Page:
Are you one of those people who have hundreds or thousands of unread emails lying in their inbox, so much so that you’re no longer able to distinguish the important ones from spam? Or are you among those who respond to an email the instant you get an alert and always have a clean inbox without any unread messages? The answer may reveal a lot about who you are.
Our personalities and ways of communication can influence our email habits and how we manage our inboxes. Take for instance people who respond to every email with lightning speed and don’t leave any unread messages. Such individuals are likely to always be on top of their game at work. They try to strike off every item on their to-do list and not leave anyone hanging for their response. They may find it relieving to have no pending emails waiting for them. However, it is also possible that such individuals may be avoiding more in-depth work. While responding to all emails could give them a sense of being productive, in reality, it is their way of avoiding more demanding tasks.
There is a second category of people who only respond to emails depending on the urgency, as well as the time required for any research or thoughtful responses. At the same time, they also experience a sense of pressure and guilt that there are always more emails waiting for their response.
Finally, some people may find it overwhelming to respond to incoming emails or just hard to prioritise them in terms of importance. They often ignore emails, leaving numerous people waiting for a response. They could be experiencing what is known as email anxiety, which can manifest itself as procrastination or feeling overwhelmed and stressed about how to reply to an email.
This could be due to a genuine difficulty with feeling stuck and unsure about how to respond to emails or trouble with prioritising. This can cause some people to judge themselves as inefficient or incapable of managing their to-do’s and being organised. It can also result in a lot of stress and give rise to difficult feelings like guilt and shame. Yet it is important to remember that having a cluttered inbox does not deserve any moral judgements.
6 tips to manage your email inbox more efficiently
Emails form the core of workplace communication today and having an organised inbox can help you perform day-to-day tasks better. There are some good email habits we can all follow to declutter our inboxes without procrastinating and feeling pressured by the number of unread emails.
The best way to prevent yourself from getting overwhelmed by constant emails is to prioritise them in order of importance as soon as possible. Take immediate action around which emails you want to delete, which ones you want to respond to, what you would like to archive and what needs to be added to your action items. Once the emails have been prioritised, you can always return to your inbox later and focus on other tasks at hand without feeling the pressure to respond or using avoidance tactics.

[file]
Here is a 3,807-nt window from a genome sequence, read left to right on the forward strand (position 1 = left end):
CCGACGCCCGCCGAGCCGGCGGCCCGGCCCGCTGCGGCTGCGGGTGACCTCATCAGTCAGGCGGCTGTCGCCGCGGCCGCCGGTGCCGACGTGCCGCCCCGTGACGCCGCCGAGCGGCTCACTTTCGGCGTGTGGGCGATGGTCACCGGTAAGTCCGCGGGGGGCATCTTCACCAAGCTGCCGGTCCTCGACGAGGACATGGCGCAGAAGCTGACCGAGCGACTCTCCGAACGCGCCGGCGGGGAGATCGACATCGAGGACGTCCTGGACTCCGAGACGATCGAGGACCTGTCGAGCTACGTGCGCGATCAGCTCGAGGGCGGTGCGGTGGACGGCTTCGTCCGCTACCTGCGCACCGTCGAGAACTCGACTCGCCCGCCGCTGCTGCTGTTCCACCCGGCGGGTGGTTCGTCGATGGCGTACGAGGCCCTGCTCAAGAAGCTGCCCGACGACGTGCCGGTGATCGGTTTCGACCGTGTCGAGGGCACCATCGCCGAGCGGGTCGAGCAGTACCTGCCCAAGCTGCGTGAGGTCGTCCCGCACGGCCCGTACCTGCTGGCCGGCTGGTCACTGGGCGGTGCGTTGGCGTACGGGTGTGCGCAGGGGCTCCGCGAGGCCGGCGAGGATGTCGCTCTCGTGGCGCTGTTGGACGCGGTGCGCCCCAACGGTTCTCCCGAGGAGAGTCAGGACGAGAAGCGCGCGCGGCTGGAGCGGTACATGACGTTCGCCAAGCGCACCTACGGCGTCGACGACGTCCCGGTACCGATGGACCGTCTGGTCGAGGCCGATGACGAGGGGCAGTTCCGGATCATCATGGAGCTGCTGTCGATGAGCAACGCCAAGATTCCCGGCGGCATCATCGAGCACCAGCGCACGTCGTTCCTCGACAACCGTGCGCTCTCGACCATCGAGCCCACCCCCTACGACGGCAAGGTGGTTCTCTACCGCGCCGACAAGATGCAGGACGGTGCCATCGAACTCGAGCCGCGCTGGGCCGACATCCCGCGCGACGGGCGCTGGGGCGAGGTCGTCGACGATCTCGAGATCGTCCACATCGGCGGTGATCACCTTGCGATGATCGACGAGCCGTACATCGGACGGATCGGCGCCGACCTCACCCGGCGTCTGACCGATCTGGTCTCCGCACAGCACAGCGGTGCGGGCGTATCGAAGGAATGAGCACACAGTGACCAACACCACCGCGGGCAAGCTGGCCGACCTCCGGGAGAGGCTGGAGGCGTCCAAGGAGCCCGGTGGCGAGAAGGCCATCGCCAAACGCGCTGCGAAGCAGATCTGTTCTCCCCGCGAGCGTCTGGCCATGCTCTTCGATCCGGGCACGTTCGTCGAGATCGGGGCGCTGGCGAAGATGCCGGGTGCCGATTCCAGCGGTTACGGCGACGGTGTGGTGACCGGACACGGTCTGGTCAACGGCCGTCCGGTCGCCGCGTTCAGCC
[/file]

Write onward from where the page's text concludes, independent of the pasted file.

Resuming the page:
If you need more help in getting organised on the professional front, you can try online mental health resources such as the Wysa app, which has a self-care tool pack for improving your productivity. It includes guided exercises on sharpening your focus, boosting motivation and energy, tackling procrastination and finding work-life balance.
2. Schedule time for email
Leaving your email inbox open the entire day can make you restless. Fix certain times during your day to read through emails and clear your inbox. Set your own limits around how many emails you can allow to pile up. You would have already sorted and prioritised your inbox as a first step, so you can utilise your fixed time slot for managing your inbox to respond to emails and delete unwanted ones.
3. Create boundaries
We are constantly bombarded by emails so sometimes it can be useful to draw some boundaries between our personal and professional lives. For instance, it can help to have separate emails for work and personal communication. You can also avoid checking your work email during weekends or after work hours. Make it clear when you’re unavailable by setting automatic out-of-office messages for weekends and vacations.
4. Get organised
Use your inbox features to help you manage your email exchanges more efficiently. For instance, create sub-folders to segregate emails into different labels to find things more easily. Additionally, you can create filters to avoid mixing up external emails with internal emails. You can pin the most important tasks to the top or use the star button to highlight any messages you want to mark as high priority and respond to urgently.
5. Set the right expectations
Getting instant email alerts on our smartphones can make us feel pressurised to reply instantly as well. However, it is important to remember that you can take your time to respond to important messages. If you’ve found yourself feeling anxious about how to respond to an email, it can help to send a quick note acknowledging the receipt of the email and suggesting that you will be responding to them in greater detail soon.
You can prevent clutter in your inbox by unsubscribing to unwanted newsletters, promotional messages and emails from unknown recipients or marking them as spam.
Photo by Karolina Grabowska
Photo by Torsten Dettlaff